Daddy long legs – harmful or harmless?
Have you heard that the “daddy long legs” is extremely venomous? Have you also heard that the only thing keeping this creature from terrorizing all of humanity is its tiny mouthparts that are unable to pierce human skin?
To complicate the matter, three different leggy beasts are called daddy long legs or granddaddy long legs – so which one was supposedly claimed to be dangerous? Let’s explore each critter and determine if there is any truth to this claim.
Cellar spiders, or cellar door spiders, are frail spiders with freakishly long and thread-like legs. Their abdomens may be round, sausage-shaped, or peanut-shaped. When disturbed, they often vibrate quickly in their webs, becoming a fast-moving blur. While unsettling to behold, this behavior might make it difficult for a predator to focus in on the spider. They will run or drop from their webs if pestered further. These spiders are responsible for most of the cobwebs that we see in warehouses and garages.
There are roughly 1,500 species of cellar spider, so who knows which one was claimed to be dangerous. The vast majority of spiders are venomous, but only a few species have venom potent enough to harm humans. So, are cellar spiders extremely venomous? The answer is no, their venom is relatively weak even on its intended prey. There are no documented cases of human harm and no evidence to suggest they are dangerous to humans. Is it because their mouthparts are too small to pierce human skin? Despite their small fangs, they are capable of puncturing human skin. A bite can be unpleasant, but the effects are short-lived.
Cellar spiders have been known to capture and consume dangerous spiders like black widows, which may have led to the belief that they must be highly venomous in order to take on venomous prey. The truth is that they do not tackle such dangerous prey head-on, rather, they cast lengths of silk to entangle such prey from a safe distance.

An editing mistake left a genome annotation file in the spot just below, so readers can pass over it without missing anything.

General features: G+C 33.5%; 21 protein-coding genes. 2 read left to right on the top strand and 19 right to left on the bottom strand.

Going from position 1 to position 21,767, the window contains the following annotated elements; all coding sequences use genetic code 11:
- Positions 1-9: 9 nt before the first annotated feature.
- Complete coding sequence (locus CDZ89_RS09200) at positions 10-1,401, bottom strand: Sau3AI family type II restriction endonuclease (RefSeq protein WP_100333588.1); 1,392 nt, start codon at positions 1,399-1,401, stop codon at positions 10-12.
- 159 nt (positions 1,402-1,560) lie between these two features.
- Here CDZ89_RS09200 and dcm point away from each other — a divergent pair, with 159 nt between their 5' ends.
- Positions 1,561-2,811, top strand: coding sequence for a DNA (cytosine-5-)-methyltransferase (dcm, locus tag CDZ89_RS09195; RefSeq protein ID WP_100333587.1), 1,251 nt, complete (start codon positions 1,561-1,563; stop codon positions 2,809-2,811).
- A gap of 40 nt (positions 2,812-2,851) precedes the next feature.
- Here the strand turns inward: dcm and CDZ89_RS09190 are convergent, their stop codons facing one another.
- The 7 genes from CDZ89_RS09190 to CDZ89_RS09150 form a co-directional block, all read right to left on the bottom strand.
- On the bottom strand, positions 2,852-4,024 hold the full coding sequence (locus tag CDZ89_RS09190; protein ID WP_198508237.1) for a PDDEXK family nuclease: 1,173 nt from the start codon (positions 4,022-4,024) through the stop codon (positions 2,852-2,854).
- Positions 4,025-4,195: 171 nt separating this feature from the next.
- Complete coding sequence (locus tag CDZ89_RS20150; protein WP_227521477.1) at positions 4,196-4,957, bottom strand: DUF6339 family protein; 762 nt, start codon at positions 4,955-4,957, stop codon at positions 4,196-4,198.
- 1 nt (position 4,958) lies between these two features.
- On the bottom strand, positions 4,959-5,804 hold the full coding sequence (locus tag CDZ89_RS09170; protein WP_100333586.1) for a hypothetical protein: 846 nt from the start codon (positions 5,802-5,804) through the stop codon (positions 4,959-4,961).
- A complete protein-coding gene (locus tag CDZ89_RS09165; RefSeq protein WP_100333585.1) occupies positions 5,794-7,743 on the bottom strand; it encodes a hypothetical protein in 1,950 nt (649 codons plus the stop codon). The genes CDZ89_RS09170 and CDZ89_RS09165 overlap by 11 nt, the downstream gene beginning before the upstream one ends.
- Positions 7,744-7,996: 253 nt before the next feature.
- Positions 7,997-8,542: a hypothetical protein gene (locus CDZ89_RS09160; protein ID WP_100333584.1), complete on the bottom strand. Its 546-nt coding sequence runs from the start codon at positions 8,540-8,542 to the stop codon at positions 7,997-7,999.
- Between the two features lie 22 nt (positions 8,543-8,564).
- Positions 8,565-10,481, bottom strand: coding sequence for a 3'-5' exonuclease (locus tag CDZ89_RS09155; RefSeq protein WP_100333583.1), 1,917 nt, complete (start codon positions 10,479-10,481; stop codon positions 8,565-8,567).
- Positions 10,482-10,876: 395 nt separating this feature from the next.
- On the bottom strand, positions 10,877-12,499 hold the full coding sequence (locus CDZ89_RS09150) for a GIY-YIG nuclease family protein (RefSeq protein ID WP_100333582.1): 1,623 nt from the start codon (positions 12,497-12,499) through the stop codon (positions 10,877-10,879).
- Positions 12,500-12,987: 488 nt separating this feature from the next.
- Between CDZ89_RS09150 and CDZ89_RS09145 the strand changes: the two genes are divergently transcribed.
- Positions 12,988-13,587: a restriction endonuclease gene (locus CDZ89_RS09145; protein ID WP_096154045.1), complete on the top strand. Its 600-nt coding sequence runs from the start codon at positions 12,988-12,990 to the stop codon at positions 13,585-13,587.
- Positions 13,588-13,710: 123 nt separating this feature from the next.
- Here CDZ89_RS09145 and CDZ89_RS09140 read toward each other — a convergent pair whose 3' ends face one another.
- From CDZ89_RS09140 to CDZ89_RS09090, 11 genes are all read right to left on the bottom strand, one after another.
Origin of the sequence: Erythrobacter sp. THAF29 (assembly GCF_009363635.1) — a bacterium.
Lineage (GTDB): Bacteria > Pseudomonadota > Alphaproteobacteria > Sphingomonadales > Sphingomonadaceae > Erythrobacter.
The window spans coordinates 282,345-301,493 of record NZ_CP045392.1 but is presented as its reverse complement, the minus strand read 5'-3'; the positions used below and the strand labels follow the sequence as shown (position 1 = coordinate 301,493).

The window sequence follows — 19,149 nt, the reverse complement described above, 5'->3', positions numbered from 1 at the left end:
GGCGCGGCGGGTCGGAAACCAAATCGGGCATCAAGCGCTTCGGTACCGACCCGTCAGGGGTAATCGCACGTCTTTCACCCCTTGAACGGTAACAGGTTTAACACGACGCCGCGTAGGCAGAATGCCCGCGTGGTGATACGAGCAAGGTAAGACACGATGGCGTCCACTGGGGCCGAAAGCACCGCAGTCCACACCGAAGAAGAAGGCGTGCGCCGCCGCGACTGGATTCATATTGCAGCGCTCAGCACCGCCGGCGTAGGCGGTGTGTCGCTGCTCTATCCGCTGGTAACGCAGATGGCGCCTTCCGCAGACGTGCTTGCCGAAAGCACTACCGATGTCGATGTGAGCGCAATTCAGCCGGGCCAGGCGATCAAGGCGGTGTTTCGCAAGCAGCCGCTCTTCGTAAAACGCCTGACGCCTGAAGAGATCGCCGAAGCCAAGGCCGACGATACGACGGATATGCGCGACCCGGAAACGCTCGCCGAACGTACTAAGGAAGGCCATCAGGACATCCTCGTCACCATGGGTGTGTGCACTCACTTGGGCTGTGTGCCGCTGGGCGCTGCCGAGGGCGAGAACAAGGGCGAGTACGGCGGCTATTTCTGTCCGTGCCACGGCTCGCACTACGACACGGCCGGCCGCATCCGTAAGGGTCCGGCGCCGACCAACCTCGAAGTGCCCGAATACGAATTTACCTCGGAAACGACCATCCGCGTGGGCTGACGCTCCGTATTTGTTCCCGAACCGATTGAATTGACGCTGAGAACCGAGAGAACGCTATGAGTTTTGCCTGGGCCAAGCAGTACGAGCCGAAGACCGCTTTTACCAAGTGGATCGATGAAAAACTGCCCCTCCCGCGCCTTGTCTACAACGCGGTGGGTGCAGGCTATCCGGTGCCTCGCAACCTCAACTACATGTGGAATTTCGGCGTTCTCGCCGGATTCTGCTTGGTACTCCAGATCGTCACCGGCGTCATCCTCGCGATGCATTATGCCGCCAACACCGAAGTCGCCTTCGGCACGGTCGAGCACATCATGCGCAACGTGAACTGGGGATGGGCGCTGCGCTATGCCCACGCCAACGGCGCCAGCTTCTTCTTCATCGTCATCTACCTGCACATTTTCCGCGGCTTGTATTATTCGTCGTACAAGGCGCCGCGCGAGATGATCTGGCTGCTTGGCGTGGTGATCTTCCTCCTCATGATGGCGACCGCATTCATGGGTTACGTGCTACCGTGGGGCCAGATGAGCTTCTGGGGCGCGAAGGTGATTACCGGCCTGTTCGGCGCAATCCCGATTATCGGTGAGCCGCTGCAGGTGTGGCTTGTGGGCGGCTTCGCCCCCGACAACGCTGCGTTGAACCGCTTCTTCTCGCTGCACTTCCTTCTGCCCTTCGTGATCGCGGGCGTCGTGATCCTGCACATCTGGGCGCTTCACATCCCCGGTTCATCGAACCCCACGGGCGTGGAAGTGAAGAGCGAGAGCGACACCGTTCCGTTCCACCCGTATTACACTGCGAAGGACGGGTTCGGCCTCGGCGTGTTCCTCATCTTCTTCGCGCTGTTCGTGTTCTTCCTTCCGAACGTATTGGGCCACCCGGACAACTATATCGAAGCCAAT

Harvestmen are arachnids - they have eight legs - but they are not spiders. One of the major physical differences is that harvestmen do not have a defined “waist” like a spider. Some have long legs, but others have short legs and look more like chunky mites.
There are some 6,500 species of harvestmen, so which one might be dangerous? The answer is none of them, because harvestmen lack venom glands entirely. They show no inclination to bite. Even if they did, it would feel like nothing more than a poke or pinch.
Crane flies resemble giant mosquitoes. They go by many names, including daddy long legs, mosquito eaters, and mosquito hawks. But they are not mosquitoes, and they do not eat mosquitoes. They are weak fliers that are attracted to lights at night, and when they get inside they bounce around against the walls and ceiling, causing panic among the house inhabitants. Their legs detach easily from their bodies as a defense mechanism, adding to their creepiness factor.
There are over 15,000 species of crane fly. Are any of them dangerous? Well, most of them don’t even have functioning mouthparts. That means they can’t eat, much less bite. The ones that are able to eat have a mouth like a sponge, which they use to suck up nectar during their very short adult lives.
Female crane flies may have a projection at the tip of their abdomen, but this is simply the tube-like structure they use to lay eggs. It is not a stinger, they do not have venom, and it cannot pierce human skin.
The venomous daddy long legs claim conveniently uses an ambiguous common name, but we’ve gone out of our way to explore every daddy long legs possibility. Cellar spiders, harvestmen, and crane flies may be creepy and annoying, but they are anything but harmful. Like most astounding claims, this one is false.